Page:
|Publication number||US7184033 B2|
|Application number||US 10/230,029|
|Publication date||Feb 27, 2007|
|Filing date||Aug 28, 2002|
|Priority date||Aug 28, 2002|
|Also published as||US20040041797|
|Publication number||10230029, 230029, US 7184033 B2, US 7184033B2, US-B2-7184033, US7184033 B2, US7184033B2|
|Inventors||Philip H. Burrus, IV, William Phelps, III|
|Original Assignee||Motorola Inc.|
|Export Citation||BiBTeX, EndNote, RefMan|
|Patent Citations (17), Referenced by (3), Classifications (18), Legal Events (6)|
|External Links: USPTO, USPTO Assignment, Espacenet|
1. Technical Field
This invention relates generally to portable computers with touch-sensitive screens and rechargeable batteries, and more particularly to a stylus assembly associated with such portable computers.
2. Background Art
Personal Digital Assistants (PDAs) are all the rage. It is nearly impossible to go to a business meeting and not see at least one person whip out a handheld, shirt-pocket sized computer and start tapping away at the screen. US Robotics introduced these devices in the mid-1990s. Today, Palm, Inc. is one of the most prolific suppliers of these devices, which are colloquially called “palm organizers”. Other manufacturers of these devices include Sony and Handspring.
The typical method of using a PDA involves a touch sensitive screen and a pen-shaped object known as a “stylus”. Referring now to
Some PDAs use primary batteries, like AA sized alkaline batteries. Other PDAs use rechargeable batteries, like lithium-ion cells. The PDAs with rechargeable batteries include a cradle for charging. To charge the battery, the user places the PDA in the cradle. Electrical contacts in the cradle then meet with electrical contacts in the battery to charge the battery. Such a cradle is shown in
Most PDAs include some form of fuel gauge. The fuel gauge tells the user how much battery capacity remains. These fuel gauges generally take the form of a picture of a battery on the screen, with a shaded region to indicate the remaining battery capacity. Referring now to FG. 6, fuel gauge indicator 600 is approximately three-fourths shaded, indicating about 75% battery capacity remaining.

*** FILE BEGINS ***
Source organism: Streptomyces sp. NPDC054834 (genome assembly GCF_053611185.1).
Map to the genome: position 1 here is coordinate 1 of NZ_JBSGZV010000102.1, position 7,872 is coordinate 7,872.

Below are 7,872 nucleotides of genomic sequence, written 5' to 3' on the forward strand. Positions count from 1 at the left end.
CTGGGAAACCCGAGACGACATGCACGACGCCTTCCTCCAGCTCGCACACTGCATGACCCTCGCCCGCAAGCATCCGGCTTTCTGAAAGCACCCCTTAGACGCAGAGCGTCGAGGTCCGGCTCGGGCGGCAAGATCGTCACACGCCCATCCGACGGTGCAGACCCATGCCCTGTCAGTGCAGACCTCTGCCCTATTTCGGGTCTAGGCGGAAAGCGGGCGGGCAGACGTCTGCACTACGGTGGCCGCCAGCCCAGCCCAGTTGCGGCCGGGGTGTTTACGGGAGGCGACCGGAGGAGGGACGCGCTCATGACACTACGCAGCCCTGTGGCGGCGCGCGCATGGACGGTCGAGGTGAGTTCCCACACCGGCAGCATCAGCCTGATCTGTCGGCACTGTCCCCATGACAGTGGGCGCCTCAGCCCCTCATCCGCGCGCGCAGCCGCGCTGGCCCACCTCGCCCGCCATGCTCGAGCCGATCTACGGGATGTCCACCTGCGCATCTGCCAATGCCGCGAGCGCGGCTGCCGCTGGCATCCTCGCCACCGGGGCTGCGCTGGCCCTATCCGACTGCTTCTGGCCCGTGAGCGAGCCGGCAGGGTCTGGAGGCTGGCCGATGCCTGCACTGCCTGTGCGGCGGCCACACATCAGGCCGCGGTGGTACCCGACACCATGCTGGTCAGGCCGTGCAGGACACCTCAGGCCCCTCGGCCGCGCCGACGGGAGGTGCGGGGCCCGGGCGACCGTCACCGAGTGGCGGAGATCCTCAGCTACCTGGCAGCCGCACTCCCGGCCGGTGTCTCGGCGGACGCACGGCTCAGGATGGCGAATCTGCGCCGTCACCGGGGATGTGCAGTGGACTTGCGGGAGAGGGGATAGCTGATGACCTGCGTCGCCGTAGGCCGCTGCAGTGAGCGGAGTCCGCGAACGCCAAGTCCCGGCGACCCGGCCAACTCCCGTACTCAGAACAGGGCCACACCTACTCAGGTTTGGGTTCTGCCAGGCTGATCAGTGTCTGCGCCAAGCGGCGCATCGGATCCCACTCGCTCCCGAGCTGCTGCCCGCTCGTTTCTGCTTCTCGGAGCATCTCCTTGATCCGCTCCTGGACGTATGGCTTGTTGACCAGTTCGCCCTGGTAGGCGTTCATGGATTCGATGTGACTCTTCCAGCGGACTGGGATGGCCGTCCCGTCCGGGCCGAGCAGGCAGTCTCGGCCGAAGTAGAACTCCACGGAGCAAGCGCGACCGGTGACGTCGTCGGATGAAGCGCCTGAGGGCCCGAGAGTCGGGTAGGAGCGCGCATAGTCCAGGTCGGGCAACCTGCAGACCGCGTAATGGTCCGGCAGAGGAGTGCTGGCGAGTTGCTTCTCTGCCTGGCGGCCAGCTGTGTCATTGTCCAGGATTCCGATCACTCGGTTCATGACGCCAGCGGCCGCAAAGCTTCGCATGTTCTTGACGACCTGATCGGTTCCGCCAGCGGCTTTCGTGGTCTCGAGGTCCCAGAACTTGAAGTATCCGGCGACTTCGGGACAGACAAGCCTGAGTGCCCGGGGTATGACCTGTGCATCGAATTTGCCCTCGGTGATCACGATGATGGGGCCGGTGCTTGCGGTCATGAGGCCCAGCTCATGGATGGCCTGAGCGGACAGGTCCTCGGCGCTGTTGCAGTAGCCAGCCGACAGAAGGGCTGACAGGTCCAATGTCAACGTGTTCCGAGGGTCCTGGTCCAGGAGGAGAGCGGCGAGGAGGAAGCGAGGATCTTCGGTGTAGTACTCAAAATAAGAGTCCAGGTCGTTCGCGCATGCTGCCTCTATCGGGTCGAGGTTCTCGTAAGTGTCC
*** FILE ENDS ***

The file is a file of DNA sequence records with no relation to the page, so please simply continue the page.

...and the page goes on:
A problem exists with this method of fuel gauge indication. This type of fuel gauge is only displayed on the screen when the PDA is turned on. Thus, if the PDA is charging in the cradle, the user does not know how much battery capacity remains without turning the PDA on. Powering the device adds a load to the charger that reduces charging efficiency.
Additionally, the fuel gauge typically is only displayed on the main menu screen. Consequently, if a user is working in his calendar, he must stop working and toggle over to the main screen to see the fuel gauge. Such interruptions in work waste time.
There is thus a need for an improved fuel gauging device.
A preferred embodiment of the invention is now described in detail. Referring to the drawings, like numbers indicate like parts throughout the views. As used in the description herein and throughout the claims, the following terms take the meanings explicitly associated herein, unless the context clearly dictates otherwise: the meaning of “a,” “an,” and “the” includes plural reference, the meaning of “in” includes “in” and “on.”
Roughly stated, this invention provides a stylus assembly that provides a way to determine the remaining battery capacity in a handheld computer. Referring now to
In one preferred embodiment, the body 303 of the stylus 300 includes light carrying optical fibers 306–308. Each fiber 306–308 is of a differing length and is connected to a corresponding window 309–311 on the writing end 301 of the stylus 300. For example, fiber 306 is coupled to window 309, fiber 307 is coupled to window 310, and so on.